After repeated suspensions and warnings for past wrongdoings to clients, the Supreme Court has disbarred a lawyer for committing another offense, this time refusing to pay the amortization of the house and lot he acquired he from a government employee whose debt ballooned to around P3 million with the Government Service Insurance System as a result.
In a nine-page decision promulgated on Oct. 6, the SC en banc ruled to disbar Atty. Glicerio Sampana from the practice of law.
The SC adopted the findings of the Integrated Bar of the Philippines (IBP) which investigated the complaint of National Food Authority (NFA) employee Wilfredo Caballero and recommended the six-month suspension of Sampana.
“The Court, however, finds the recommended penalty of six-month suspension from the practice of law too lenient. Given the circumstances, respondent Atty. Glicerio A. Sampana deserves the ultimate penalty of disbarment,” ruled the High Tribunal.
“This is not respondent’s first infraction as a member of the Bar,” the SC said.
The SC cited it previously suspended Sampana for one year from the practice of law over “his double sale of a parcel of land” and was given “a warning that a repetition of a similar act shall be dealt with more severely.”
Less than a year later, the SC said “respondent was again penalized” for having kept and never returned, despite repeated demands, the payment made by a client for the filing of the petition of adoption which Sampana failed to accomplish.
For this, Sampana was “suspended from the practice of law for three years, with a stern warning that a repetition of a similar act shall be dealt with more severely.”
“Considering his previous infractions, respondent should have adhered to the tenets of his profession with exceptional vigilance. He did not. On the contrary, his recent transgression is indicative of his propensity to commit unethical and improper acts that diminish thy public’s trust and confidence in lawyers in general. Respondent proved himself undeserving of membership in the Philippine Bar. His disbarment is consequently warranted,” the High Tribunal declared.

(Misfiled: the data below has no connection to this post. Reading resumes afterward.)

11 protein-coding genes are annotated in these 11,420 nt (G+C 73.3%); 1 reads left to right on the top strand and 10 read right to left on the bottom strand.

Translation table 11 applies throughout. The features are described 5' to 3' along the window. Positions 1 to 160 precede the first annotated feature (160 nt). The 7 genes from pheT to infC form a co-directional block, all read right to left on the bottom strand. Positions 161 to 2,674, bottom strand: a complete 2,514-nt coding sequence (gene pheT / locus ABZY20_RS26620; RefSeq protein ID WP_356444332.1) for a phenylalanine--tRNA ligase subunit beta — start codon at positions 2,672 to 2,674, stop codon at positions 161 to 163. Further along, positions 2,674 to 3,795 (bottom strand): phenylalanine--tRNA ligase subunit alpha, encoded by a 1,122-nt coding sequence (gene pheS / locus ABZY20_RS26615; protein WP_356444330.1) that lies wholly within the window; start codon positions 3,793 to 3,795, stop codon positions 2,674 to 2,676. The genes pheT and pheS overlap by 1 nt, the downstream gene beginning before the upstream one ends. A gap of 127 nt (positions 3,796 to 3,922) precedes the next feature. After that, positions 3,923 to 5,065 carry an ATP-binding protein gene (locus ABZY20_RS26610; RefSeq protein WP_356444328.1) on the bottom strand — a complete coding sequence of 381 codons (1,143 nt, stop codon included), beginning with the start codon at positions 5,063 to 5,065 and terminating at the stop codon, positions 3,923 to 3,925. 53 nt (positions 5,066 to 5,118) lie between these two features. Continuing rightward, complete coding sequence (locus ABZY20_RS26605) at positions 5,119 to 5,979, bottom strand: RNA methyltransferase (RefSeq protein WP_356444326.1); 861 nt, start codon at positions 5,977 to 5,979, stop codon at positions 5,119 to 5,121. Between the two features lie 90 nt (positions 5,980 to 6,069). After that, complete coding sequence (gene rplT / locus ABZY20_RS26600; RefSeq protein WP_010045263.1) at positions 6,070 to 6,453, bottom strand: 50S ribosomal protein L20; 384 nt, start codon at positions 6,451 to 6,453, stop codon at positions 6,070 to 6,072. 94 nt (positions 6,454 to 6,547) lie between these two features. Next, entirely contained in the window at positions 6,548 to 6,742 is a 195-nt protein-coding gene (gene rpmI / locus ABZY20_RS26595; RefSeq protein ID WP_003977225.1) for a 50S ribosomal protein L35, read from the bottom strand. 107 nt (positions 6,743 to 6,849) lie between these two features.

In the case filed by Caballero, the SC said that the NFA employee and Sampana “entered into a Deed of Transfer of Right over complainant’s house and lot wherein he obligated himself to assume the remaining financial obligations of the complainant to the GSIS.”
However, the High Court said that “in spite of complainant’s repeated reminders and requests, respondent reneged on his obligation and failed to settle the remaining programmed installments in favor of GSIS, eventually leading to the rescission of the Deed of Transfer of Right and massive financial liabilities on the part of the complainant.”
The SC cited that Caballero’s P216,000 real estate loan ballooned to unpaid obligations amounting to P2,980,183.80 as of Aug. 31, 2014.
The High Tribunal did not believe the defense of Sampana who said “he accepted complainant’s offer to transfer the rights of the housing unit to him in his desire to help the latter, who was in need of money and was looking for another house to move in, but with the understanding that it was complainant himself who would still continue to pay the P2,584.44 monthly amortization of the property.”
“The Court finds this claim completely absurd, as complainant chose to transfer his rights over the property for the exact reason he was experiencing financial difficulties,” the SC stressed.
“Had complainant been capable of paying the scheduled monthly amortizations, there would have been no reason for him to transfer the rights over the property to the respondent,” it added.
The SC pointed out that Sampana “has been benefitting from the property by leasing the same and collecting rent from the tenants, at the expense of the complainant.”
The High Tribunal noted that Sampana maintained that the failure to pay the monthly amortizations was “due to honest inadvertance and unintentional oversight” and even blamed Caballero for not sending the GSIS notices even though the complainant did.